Deanna D’Alessandro, University of Sydney
On Wednesday this week, the concentration of carbon dioxide in the atmosphere was measured at at 415 parts per million (ppm). The level is the highest in human history, and is growing each year.
Amid all the focus on emissions reduction, the Intergovernmental Panel on Climate Change (IPCC) says it will not be enough to avoid dangerous levels of global warming. The world must actively remove historical CO₂ already in the atmosphere – a process often described as “negative emissions”.
CO₂ removal can be done in two ways. The first is by enhancing carbon storage in natural ecosystems, such as planting more forests or storing more carbon in soil. The second is by using direct air capture (DAC) technology that strips CO₂ from the ambient air, then either stores it underground or turns it into products.
US research published last week suggested global warming could be slowed with an emergency deployment of a fleet of “CO₂ scrubbers” using DAC technology. However a wartime level of funding from government and business would be needed. So is direct air capture worth the time and money?
What’s DAC all about?
Direct air capture refers to any mechanical system capturing CO₂ from the atmosphere. Plants operating today use a liquid solvent or solid sorbent to separate CO₂ from other gases.
Swiss company Climeworks operates 15 direct air capture machines across Europe, comprising the world’s first commercial DAC system. The operation is powered by renewable geothermal energy or energy produced by burning waste.
The machines use a fan to draw air into a “collector”, inside which a selective filter captures CO₂. Once the filter is full, the collector is closed and the CO₂ is sequestered underground.
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Canadian company Carbon Engineering uses giant fans to pull air into a tower-like structure. The air passes over a potassium hydroxide solution which chemically binds to the CO₂ molecules, and removes them from the air. The CO₂ is then concentrated, purified and compressed.
Captured CO₂ can be injected into the ground to extract oil, in some cases helping to counteract the emissions produced by burning the oil.
The proponents of the Climeworks and Carbon Engineering technology say their projects are set for large-scale investment and deployment in coming years. Globally, the potential market value of DAC technology could reach US$100bn by 2030, on some estimates.
Big challenges ahead
Direct air capture faces many hurdles and challenges before it can make a real dent in climate change.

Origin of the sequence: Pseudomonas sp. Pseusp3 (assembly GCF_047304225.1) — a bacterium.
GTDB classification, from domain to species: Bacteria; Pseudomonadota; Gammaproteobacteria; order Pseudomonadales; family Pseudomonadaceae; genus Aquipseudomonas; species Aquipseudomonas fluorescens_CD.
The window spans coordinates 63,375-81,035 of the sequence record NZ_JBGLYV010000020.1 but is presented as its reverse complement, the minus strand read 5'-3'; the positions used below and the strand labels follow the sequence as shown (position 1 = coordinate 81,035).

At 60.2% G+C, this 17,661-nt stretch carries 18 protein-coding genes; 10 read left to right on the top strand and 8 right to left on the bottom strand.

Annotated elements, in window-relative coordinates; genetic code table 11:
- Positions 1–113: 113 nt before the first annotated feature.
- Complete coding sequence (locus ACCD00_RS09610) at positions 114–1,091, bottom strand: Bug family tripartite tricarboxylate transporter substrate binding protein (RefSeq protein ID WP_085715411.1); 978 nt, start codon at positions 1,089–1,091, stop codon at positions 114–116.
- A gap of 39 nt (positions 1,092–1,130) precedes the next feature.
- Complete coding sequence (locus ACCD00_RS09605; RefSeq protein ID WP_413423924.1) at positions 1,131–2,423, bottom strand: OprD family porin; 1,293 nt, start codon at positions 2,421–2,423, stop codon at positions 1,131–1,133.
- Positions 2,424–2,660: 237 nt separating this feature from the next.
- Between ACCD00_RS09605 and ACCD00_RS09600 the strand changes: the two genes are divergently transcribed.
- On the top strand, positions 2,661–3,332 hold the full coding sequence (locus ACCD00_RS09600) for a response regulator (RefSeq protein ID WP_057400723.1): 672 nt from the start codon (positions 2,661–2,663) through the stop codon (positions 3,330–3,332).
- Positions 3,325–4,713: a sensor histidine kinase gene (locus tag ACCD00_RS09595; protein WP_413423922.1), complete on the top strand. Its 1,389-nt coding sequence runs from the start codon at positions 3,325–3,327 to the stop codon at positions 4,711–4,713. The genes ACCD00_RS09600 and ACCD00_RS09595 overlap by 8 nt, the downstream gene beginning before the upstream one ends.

DAC technology is currently expensive, relative to many alternative ways of capturing CO₂, but is expected to become cheaper as the technology scales up. The economic feasibility will be helped by the recent emergence of new carbon markets where negative emissions can be traded.
DAC machines process an enormous volume of air, and as such are very energy-intensive. In fact, research has suggested direct air capture machines could use a quarter of global energy in 2100. However new DAC methods being developed could cut the technology’s energy use.
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While the challenges to direct air capture are great, the technology uses less land and water than other negative emissions technologies such as planting forests or storing CO₂ in soils or oceans.
DAC technology is also increasingly gaining the backing of big business. Microsoft, for example, last year included the technology in its carbon negative plan.
Opportunities for Australia
Australia is uniquely positioned to be a world leader in direct air capture. It boasts large areas of land not suitable for growing crops. It has ample sunlight, meaning there is great potential to host DAC facilities powered by solar energy. Australia also has some of the world’s best sites in which to “sequester” or store carbon in underground reservoirs.
Direct air capture is a relatively new concept in Australia. Australian company Southern Green Gas, as well as the CSIRO, are developing solar-powered DAC technologies. The SGG project, with which I am involved, involves modular units potentially deployed in large numbers, including close to sites where captured CO₂ can be used in oil recovery or permanently stored.
If DAC technology can overcome its hurdles, the benefits will extend beyond tackling climate change. It would create a new manufacturing sector and potentially re-employ workers displaced by the decline of fossil fuels.
The urgency of removing CO₂ from the atmosphere seems like an enormous challenge. But not acting will bring far greater challenges: more climate and weather extremes, irreversible damage to biodiversity and ecosystems, species extinction and threats to health, food, water and economic growth.
DAC technology undoubtedly faces stiff headwinds. But with the right policy incentives and market drivers, it may be one of a suite of measures that start reversing climate change.
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Deanna D’Alessandro, Professor & ARC Future Fellow, University of Sydney
This article is republished from The Conversation under a Creative Commons license. Read the original article.
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